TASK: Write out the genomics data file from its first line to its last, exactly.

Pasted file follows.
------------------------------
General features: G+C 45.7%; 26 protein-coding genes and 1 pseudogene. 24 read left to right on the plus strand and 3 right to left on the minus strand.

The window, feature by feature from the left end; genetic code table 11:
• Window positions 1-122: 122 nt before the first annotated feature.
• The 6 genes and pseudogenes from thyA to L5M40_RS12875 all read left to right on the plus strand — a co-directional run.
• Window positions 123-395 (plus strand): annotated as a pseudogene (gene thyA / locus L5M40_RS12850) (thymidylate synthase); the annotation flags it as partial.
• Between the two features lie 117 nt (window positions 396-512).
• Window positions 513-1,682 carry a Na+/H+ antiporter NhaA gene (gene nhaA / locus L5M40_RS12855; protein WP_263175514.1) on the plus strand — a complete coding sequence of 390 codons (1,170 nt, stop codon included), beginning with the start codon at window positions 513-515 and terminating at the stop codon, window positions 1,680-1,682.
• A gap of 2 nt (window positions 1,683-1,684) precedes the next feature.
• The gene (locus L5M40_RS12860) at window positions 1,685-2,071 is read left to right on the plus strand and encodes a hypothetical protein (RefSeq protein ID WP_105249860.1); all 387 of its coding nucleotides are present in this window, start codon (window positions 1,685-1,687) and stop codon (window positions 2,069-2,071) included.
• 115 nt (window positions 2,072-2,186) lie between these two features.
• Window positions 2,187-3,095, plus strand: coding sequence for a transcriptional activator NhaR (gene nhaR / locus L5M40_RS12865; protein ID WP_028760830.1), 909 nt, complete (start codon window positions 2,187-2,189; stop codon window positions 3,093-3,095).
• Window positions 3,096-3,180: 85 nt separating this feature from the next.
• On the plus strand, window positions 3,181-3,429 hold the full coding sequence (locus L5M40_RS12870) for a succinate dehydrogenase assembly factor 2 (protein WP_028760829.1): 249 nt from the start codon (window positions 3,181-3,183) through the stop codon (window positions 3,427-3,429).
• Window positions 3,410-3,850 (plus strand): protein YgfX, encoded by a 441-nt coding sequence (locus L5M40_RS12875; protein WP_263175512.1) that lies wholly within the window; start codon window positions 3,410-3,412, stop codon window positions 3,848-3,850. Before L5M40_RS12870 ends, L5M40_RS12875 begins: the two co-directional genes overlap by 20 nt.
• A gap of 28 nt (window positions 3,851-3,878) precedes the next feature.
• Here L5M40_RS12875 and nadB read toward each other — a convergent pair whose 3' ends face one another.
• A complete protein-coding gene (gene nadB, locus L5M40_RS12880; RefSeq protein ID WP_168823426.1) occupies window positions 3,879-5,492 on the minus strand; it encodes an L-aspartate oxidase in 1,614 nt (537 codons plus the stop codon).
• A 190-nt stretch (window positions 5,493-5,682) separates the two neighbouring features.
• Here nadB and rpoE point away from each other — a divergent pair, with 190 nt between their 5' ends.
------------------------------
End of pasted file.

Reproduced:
General features: G+C 45.7%; 26 protein-coding genes and 1 pseudogene. 24 read left to right on the plus strand and 3 right to left on the minus strand.

The window, feature by feature from the left end; genetic code table 11:
• Window positions 1-122: 122 nt before the first annotated feature.
• The 6 genes and pseudogenes from thyA to L5M40_RS12875 all read left to right on the plus strand — a co-directional run.
• Window positions 123-395 (plus strand): annotated as a pseudogene (gene thyA / locus L5M40_RS12850) (thymidylate synthase); the annotation flags it as partial.
• Between the two features lie 117 nt (window positions 396-512).
• Window positions 513-1,682 carry a Na+/H+ antiporter NhaA gene (gene nhaA / locus L5M40_RS12855; protein WP_263175514.1) on the plus strand — a complete coding sequence of 390 codons (1,170 nt, stop codon included), beginning with the start codon at window positions 513-515 and terminating at the stop codon, window positions 1,680-1,682.
• A gap of 2 nt (window positions 1,683-1,684) precedes the next feature.
• The gene (locus L5M40_RS12860) at window positions 1,685-2,071 is read left to right on the plus strand and encodes a hypothetical protein (RefSeq protein ID WP_105249860.1); all 387 of its coding nucleotides are present in this window, start codon (window positions 1,685-1,687) and stop codon (window positions 2,069-2,071) included.
• 115 nt (window positions 2,072-2,186) lie between these two features.
• Window positions 2,187-3,095, plus strand: coding sequence for a transcriptional activator NhaR (gene nhaR / locus L5M40_RS12865; protein ID WP_028760830.1), 909 nt, complete (start codon window positions 2,187-2,189; stop codon window positions 3,093-3,095).
• Window positions 3,096-3,180: 85 nt separating this feature from the next.
• On the plus strand, window positions 3,181-3,429 hold the full coding sequence (locus L5M40_RS12870) for a succinate dehydrogenase assembly factor 2 (protein WP_028760829.1): 249 nt from the start codon (window positions 3,181-3,183) through the stop codon (window positions 3,427-3,429).
• Window positions 3,410-3,850 (plus strand): protein YgfX, encoded by a 441-nt coding sequence (locus L5M40_RS12875; protein WP_263175512.1) that lies wholly within the window; start codon window positions 3,410-3,412, stop codon window positions 3,848-3,850. Before L5M40_RS12870 ends, L5M40_RS12875 begins: the two co-directional genes overlap by 20 nt.
• A gap of 28 nt (window positions 3,851-3,878) precedes the next feature.
• Here L5M40_RS12875 and nadB read toward each other — a convergent pair whose 3' ends face one another.
• A complete protein-coding gene (gene nadB, locus L5M40_RS12880; RefSeq protein ID WP_168823426.1) occupies window positions 3,879-5,492 on the minus strand; it encodes an L-aspartate oxidase in 1,614 nt (537 codons plus the stop codon).
• A 190-nt stretch (window positions 5,493-5,682) separates the two neighbouring features.
• Here nadB and rpoE point away from each other — a divergent pair, with 190 nt between their 5' ends.